If you’re scalping or day trading, I’d go with the commission option. Forex commissions are small. So don’t worry about them. Commissions are the cost of doing business. If you’re position trading or short–term trading, I’d go with the standard option.
When trading stocks in many countries, the commissions are very large. In some countries, such as the US, commissions on stocks are zero.
You need to shop around.
Good forex brokers tend to offer similar commission and spreads.
Don’t get hung up on the trading costs too much. That’s the last thing you should worry about. Commissions are the cost of doing business. If you have a solid trading plan and know how to execute a trade, you can make life–changing gains trading either stocks or forex.
Forex brokers offer a staggering amount of pairs for trading. But there are eight main pairs, which trade the most volume.
In the stock market, there are thousands of stocks to choose. The New York Stock Exchange alone lists over 2,800 stocks. It can be quite daunting to know which stocks to trade, if you’re a beginner.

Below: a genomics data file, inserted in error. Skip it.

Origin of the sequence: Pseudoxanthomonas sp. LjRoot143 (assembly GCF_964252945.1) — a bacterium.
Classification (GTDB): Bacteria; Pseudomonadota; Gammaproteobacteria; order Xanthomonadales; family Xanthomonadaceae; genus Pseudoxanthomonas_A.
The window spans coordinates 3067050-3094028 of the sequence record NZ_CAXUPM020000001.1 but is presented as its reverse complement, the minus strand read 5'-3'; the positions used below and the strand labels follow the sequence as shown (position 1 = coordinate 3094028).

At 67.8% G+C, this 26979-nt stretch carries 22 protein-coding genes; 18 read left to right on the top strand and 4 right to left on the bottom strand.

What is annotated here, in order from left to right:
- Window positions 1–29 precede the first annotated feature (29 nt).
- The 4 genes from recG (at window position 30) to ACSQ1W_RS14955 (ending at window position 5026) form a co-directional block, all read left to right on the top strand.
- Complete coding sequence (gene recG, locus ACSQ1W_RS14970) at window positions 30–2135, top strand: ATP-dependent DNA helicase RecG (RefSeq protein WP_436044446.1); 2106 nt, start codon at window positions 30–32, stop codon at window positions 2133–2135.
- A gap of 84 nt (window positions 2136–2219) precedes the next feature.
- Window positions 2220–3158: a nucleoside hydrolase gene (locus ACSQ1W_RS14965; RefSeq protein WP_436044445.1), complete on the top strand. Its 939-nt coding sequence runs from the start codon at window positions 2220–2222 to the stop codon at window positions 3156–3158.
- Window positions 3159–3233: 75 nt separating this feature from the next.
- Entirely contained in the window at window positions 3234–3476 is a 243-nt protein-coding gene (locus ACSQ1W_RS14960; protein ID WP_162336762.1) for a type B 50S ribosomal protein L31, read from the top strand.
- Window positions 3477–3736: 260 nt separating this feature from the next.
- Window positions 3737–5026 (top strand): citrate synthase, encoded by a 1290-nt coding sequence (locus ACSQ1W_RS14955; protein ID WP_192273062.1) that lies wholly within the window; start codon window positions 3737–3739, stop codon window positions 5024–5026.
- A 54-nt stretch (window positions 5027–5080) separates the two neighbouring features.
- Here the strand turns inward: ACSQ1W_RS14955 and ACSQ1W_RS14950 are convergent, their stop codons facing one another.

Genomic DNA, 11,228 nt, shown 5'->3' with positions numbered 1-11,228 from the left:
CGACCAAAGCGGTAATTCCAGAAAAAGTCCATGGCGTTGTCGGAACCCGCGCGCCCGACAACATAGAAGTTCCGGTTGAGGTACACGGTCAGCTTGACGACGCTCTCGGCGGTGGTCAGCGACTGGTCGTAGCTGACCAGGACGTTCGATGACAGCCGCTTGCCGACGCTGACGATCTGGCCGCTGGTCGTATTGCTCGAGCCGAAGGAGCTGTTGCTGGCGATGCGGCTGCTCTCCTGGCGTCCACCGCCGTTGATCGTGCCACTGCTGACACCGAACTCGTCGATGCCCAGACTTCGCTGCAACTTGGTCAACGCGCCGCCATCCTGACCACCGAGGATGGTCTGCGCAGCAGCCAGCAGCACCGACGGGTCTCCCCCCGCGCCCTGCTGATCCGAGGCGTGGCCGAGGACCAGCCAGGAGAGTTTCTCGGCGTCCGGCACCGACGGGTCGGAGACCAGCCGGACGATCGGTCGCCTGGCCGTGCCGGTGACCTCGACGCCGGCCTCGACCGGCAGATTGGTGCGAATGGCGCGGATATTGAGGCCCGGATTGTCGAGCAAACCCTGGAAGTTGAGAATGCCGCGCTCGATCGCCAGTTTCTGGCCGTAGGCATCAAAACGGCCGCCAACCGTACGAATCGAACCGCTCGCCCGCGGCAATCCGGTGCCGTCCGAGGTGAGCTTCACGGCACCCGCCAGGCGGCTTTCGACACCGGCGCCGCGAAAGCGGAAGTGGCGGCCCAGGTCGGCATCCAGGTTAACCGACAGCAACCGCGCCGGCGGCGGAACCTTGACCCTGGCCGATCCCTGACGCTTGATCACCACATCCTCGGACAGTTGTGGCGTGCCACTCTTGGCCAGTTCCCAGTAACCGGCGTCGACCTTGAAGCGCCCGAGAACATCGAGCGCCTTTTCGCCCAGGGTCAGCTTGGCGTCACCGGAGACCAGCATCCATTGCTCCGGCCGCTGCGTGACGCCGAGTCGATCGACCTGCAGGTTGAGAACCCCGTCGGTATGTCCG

Also, stocks can go to zero ― many do.
If a stock goes bankrupt, you can lose everything. Forex pairs can’t go to zero or go bankrupt. Plus, there’s more to analyse with stocks. You need to analyse the management team, business fundamentals, balance sheet…and the overall market conditions. In forex, you just keep track of a few currencies!
Have you thought of trading other markets?
Some examples are gold and oil.
The other markets are similar to forex, if you’re trading CFDs or futures. They too have long trading sessions, low costs and offer massive leverage.